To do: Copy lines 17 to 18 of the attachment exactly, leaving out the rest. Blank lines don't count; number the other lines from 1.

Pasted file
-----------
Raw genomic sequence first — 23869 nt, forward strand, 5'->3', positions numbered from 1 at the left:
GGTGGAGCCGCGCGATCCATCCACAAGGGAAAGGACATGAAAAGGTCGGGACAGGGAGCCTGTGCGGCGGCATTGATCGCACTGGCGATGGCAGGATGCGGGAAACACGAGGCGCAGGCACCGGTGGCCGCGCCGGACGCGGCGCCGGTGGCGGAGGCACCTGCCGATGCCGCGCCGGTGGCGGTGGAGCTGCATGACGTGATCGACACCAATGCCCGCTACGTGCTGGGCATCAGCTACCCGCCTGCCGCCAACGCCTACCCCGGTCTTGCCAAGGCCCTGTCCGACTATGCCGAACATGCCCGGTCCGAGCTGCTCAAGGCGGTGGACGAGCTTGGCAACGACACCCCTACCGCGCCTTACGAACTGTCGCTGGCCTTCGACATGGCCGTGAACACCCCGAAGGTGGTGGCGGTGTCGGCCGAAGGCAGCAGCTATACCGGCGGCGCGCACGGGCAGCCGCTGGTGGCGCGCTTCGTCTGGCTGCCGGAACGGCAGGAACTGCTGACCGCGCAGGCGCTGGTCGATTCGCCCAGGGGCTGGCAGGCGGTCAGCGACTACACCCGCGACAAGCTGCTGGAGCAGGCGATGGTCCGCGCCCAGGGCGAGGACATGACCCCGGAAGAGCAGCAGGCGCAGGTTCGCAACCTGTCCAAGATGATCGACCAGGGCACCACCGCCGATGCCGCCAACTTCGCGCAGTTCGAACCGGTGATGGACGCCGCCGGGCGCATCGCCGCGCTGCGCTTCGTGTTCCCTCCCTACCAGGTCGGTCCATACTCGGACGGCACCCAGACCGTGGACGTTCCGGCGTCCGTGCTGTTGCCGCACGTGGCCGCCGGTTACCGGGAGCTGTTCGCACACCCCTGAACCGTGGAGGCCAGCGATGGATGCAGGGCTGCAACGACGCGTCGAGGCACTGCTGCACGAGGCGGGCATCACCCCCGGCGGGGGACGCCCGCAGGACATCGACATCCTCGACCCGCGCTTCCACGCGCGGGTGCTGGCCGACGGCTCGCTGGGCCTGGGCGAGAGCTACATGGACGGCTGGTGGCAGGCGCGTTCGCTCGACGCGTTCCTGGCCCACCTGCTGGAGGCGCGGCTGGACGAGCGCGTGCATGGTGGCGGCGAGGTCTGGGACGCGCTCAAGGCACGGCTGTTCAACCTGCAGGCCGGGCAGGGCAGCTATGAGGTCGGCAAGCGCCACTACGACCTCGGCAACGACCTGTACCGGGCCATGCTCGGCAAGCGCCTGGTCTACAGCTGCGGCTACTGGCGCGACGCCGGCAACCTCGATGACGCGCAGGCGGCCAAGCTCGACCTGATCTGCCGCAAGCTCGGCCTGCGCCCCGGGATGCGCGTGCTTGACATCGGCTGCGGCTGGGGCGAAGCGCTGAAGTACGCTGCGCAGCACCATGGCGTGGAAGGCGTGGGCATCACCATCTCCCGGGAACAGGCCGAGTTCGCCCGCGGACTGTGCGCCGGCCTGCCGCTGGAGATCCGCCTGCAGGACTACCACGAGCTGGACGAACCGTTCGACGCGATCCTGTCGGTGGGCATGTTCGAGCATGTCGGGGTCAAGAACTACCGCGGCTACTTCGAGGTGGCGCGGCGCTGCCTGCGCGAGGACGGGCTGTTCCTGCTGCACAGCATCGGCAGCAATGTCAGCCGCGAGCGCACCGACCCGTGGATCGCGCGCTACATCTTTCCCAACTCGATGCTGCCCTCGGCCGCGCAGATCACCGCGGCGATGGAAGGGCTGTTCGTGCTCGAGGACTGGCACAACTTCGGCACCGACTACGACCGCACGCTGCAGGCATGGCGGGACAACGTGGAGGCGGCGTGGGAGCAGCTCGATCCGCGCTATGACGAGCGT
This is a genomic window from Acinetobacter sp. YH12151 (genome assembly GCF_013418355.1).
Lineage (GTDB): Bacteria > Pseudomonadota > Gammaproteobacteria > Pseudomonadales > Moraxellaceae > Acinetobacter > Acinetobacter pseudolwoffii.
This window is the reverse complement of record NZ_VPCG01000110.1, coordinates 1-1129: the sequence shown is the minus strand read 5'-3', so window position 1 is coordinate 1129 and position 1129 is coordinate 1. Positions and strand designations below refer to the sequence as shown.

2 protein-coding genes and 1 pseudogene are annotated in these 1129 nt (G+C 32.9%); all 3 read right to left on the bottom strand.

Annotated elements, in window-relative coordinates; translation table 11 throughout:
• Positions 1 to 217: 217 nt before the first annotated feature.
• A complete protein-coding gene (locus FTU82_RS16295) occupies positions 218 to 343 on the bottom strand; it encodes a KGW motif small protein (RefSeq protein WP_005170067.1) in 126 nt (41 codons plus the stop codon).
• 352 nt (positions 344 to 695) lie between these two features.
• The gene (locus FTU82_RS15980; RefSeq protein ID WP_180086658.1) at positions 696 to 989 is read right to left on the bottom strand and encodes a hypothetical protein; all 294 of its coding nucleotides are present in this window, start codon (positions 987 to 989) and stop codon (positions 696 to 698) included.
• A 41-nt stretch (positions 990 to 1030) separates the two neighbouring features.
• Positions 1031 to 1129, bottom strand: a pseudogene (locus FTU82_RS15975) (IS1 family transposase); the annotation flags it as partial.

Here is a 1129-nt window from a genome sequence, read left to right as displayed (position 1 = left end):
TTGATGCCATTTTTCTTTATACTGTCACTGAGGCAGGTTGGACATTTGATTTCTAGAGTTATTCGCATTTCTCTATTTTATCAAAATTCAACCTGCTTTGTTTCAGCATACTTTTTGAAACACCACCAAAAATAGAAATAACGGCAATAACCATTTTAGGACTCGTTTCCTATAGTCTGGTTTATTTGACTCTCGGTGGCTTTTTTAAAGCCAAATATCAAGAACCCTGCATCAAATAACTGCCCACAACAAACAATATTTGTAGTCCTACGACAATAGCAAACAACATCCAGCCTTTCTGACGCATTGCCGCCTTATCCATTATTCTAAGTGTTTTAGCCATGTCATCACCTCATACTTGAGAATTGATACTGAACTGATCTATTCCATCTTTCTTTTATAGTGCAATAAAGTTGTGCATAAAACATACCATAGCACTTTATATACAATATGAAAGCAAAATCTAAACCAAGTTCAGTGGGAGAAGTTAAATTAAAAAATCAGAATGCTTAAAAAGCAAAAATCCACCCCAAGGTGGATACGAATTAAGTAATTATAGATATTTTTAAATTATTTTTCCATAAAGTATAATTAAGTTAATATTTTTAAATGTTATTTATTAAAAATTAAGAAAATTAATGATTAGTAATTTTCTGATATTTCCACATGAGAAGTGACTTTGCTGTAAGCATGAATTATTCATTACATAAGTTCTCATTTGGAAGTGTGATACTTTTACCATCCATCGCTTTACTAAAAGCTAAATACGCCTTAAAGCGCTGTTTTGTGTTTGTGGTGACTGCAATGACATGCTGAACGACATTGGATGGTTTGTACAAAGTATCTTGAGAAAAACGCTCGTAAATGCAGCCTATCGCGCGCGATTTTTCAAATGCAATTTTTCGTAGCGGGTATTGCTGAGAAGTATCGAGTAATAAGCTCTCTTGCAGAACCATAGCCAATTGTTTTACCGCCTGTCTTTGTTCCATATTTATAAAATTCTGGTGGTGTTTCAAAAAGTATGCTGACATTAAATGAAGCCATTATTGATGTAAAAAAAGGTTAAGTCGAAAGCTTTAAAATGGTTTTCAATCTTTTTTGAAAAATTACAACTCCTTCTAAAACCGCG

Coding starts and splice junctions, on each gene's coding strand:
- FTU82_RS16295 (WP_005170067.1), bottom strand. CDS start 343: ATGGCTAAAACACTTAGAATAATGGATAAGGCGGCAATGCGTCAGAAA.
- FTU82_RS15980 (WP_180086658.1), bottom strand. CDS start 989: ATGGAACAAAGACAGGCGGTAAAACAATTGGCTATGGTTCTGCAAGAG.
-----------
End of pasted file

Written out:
- FTU82_RS16295 (WP_005170067.1), bottom strand. CDS start 343: ATGGCTAAAACACTTAGAATAATGGATAAGGCGGCAATGCGTCAGAAA.
- FTU82_RS15980 (WP_180086658.1), bottom strand. CDS start 989: ATGGAACAAAGACAGGCGGTAAAACAATTGGCTATGGTTCTGCAAGAG.